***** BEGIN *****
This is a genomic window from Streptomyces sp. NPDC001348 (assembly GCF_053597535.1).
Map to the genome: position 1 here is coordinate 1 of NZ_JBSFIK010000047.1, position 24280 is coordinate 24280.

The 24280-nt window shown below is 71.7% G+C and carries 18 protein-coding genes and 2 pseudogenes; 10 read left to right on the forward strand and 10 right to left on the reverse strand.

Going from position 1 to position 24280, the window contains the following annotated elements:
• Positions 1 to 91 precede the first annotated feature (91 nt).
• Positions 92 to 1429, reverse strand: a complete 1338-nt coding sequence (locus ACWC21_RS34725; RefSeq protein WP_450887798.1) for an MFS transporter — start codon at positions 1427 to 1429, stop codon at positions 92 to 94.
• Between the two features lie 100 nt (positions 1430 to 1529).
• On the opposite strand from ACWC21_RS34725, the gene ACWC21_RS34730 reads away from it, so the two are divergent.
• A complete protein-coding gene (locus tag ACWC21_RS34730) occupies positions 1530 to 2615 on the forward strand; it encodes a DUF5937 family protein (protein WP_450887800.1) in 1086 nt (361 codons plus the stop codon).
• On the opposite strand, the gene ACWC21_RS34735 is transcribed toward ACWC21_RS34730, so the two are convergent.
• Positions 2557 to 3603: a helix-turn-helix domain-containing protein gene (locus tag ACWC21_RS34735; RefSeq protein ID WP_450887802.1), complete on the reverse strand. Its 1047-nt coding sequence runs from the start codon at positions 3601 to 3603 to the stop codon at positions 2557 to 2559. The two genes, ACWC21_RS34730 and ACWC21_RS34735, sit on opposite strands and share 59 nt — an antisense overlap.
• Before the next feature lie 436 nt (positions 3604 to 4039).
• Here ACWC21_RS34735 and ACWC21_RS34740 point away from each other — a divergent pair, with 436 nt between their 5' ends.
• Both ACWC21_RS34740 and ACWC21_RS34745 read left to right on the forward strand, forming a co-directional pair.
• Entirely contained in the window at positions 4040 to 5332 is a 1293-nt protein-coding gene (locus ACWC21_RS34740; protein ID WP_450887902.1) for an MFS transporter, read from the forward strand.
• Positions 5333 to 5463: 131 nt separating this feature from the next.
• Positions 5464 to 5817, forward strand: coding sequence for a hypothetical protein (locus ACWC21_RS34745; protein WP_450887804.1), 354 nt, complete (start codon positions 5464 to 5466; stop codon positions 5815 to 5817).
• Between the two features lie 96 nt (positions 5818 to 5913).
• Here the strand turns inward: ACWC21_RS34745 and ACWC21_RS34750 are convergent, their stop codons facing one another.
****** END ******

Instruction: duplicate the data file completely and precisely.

This is a genomic window from Streptomyces sp. NPDC001348 (assembly GCF_053597535.1).
Map to the genome: position 1 here is coordinate 1 of NZ_JBSFIK010000047.1, position 24280 is coordinate 24280.

The 24280-nt window shown below is 71.7% G+C and carries 18 protein-coding genes and 2 pseudogenes; 10 read left to right on the forward strand and 10 right to left on the reverse strand.

Going from position 1 to position 24280, the window contains the following annotated elements:
• Positions 1 to 91 precede the first annotated feature (91 nt).
• Positions 92 to 1429, reverse strand: a complete 1338-nt coding sequence (locus ACWC21_RS34725; RefSeq protein WP_450887798.1) for an MFS transporter — start codon at positions 1427 to 1429, stop codon at positions 92 to 94.
• Between the two features lie 100 nt (positions 1430 to 1529).
• On the opposite strand from ACWC21_RS34725, the gene ACWC21_RS34730 reads away from it, so the two are divergent.
• A complete protein-coding gene (locus tag ACWC21_RS34730) occupies positions 1530 to 2615 on the forward strand; it encodes a DUF5937 family protein (protein WP_450887800.1) in 1086 nt (361 codons plus the stop codon).
• On the opposite strand, the gene ACWC21_RS34735 is transcribed toward ACWC21_RS34730, so the two are convergent.
• Positions 2557 to 3603: a helix-turn-helix domain-containing protein gene (locus tag ACWC21_RS34735; RefSeq protein ID WP_450887802.1), complete on the reverse strand. Its 1047-nt coding sequence runs from the start codon at positions 3601 to 3603 to the stop codon at positions 2557 to 2559. The two genes, ACWC21_RS34730 and ACWC21_RS34735, sit on opposite strands and share 59 nt — an antisense overlap.
• Before the next feature lie 436 nt (positions 3604 to 4039).
• Here ACWC21_RS34735 and ACWC21_RS34740 point away from each other — a divergent pair, with 436 nt between their 5' ends.
• Both ACWC21_RS34740 and ACWC21_RS34745 read left to right on the forward strand, forming a co-directional pair.
• Entirely contained in the window at positions 4040 to 5332 is a 1293-nt protein-coding gene (locus ACWC21_RS34740; protein ID WP_450887902.1) for an MFS transporter, read from the forward strand.
• Positions 5333 to 5463: 131 nt separating this feature from the next.
• Positions 5464 to 5817, forward strand: coding sequence for a hypothetical protein (locus ACWC21_RS34745; protein WP_450887804.1), 354 nt, complete (start codon positions 5464 to 5466; stop codon positions 5815 to 5817).
• Between the two features lie 96 nt (positions 5818 to 5913).
• Here the strand turns inward: ACWC21_RS34745 and ACWC21_RS34750 are convergent, their stop codons facing one another.